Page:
Paperback: £21.99 / $32.95
2012, 234mm x 156mm / 9.25in x 6in, 192pp
ISBN: 978-1-84905-234-4, BIC 2: JKSN JKSN2 MQC
When a parent is nearing the end of life, children can feel like their world has been turned upside down, and they are often scared and confused about what is happening. Sensitive and clear communication with children is vital to help them understand and cope with their parent's illness.
This accessible book demonstrates how to support children through effective and sensitive communication, covering types of communication, language, information sharing, and overcoming common barriers. Developing confidence and skills such as talking, listening, giving children a voice and breaking bad news is also covered. The author outlines the concept of a 'communication continuum' which can be used to assess how much a child knows or understands about their parent's illness and how much they would like to know. The book contains a wealth of practical strategies and ideas, as well as case vignettes, practice tips and reflective exercises.
This is an essential resource for anyone working with or supporting a child whose parent is at the end of life, including palliative care workers, nurses, social workers, teachers and counsellors.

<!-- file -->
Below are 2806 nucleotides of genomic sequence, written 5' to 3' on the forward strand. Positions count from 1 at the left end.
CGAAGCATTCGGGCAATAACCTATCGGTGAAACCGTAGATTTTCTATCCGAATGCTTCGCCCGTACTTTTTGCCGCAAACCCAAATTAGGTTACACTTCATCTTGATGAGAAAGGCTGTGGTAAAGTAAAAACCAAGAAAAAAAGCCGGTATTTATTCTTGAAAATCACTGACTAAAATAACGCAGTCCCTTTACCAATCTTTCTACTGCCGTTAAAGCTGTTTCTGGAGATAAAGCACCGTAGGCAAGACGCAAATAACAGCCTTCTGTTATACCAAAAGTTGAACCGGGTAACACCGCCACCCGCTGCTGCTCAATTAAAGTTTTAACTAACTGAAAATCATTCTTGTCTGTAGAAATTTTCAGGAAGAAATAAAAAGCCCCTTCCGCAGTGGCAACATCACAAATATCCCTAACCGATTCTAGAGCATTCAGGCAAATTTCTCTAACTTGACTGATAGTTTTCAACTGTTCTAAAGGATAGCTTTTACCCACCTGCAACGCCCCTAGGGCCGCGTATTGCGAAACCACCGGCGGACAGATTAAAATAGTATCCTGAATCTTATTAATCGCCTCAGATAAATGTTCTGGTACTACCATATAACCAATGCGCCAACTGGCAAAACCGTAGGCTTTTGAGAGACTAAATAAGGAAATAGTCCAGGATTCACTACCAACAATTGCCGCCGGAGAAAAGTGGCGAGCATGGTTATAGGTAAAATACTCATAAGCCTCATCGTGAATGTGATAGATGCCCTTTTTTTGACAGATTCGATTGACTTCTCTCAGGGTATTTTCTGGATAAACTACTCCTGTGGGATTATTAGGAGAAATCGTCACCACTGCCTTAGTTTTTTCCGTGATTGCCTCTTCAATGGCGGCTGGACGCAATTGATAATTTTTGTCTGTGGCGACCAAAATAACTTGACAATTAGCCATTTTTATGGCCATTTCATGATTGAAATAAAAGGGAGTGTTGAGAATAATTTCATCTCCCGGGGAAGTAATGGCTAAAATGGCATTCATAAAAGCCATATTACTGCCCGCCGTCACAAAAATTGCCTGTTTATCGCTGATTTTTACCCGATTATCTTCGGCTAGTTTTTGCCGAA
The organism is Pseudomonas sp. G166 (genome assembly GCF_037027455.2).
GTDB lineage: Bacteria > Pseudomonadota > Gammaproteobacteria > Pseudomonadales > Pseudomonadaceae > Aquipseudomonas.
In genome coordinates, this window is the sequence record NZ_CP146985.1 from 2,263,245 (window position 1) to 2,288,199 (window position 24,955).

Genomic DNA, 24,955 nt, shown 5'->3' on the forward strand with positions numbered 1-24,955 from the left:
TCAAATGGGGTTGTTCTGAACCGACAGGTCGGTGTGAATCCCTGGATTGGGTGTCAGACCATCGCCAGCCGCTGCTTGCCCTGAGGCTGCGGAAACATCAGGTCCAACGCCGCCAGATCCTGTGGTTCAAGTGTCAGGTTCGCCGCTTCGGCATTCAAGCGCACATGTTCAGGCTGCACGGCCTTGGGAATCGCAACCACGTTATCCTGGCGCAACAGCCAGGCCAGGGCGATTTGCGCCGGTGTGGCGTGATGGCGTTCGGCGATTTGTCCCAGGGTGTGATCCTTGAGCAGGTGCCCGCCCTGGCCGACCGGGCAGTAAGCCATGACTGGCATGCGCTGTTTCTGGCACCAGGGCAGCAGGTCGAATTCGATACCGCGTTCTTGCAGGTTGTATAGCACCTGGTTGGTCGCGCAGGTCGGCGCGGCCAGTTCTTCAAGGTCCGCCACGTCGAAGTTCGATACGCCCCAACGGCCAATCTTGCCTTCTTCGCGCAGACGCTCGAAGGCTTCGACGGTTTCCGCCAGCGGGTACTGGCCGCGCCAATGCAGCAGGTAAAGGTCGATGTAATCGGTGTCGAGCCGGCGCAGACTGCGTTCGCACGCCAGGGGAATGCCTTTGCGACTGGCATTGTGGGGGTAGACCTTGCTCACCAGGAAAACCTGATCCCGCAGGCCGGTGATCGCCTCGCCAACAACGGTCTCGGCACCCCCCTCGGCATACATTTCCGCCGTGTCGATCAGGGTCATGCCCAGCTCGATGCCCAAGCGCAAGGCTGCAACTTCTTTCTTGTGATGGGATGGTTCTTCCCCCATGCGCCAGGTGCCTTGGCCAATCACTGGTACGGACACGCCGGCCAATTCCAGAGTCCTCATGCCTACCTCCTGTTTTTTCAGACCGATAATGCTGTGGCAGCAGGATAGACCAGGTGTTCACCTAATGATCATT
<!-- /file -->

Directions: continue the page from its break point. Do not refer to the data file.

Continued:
31 May 2013
In every Bereavement and Loss workshop that I have facilitated over the years, regardless of the role of the participant, the question of universal interest seems to be ‘what do we say when we don’t know what to say?’ Everyone it seems is afraid of saying the wrong thing, and the more tragic the loss the greater...
1 March 2012
"The news that a parent has a terminal illness generally presents the family with a huge crisis. Everything about family life is catapulted into a maelstrom, routines change and nothing appears to be predictable anymore. If children are not included in conversations about their parent’s illness and possible imminent death they are going to witness all the changes without having any ‘concrete’ knowledge to use as a marker. They will be aware of the changes and know that something is very different but will not be able to form a consistent narrative. As a result they are in danger of piecing together the information they have gleaned and making erroneous conclusions."
Dying, Bereavement and the Healing Arts
Edited by Gillie Bolton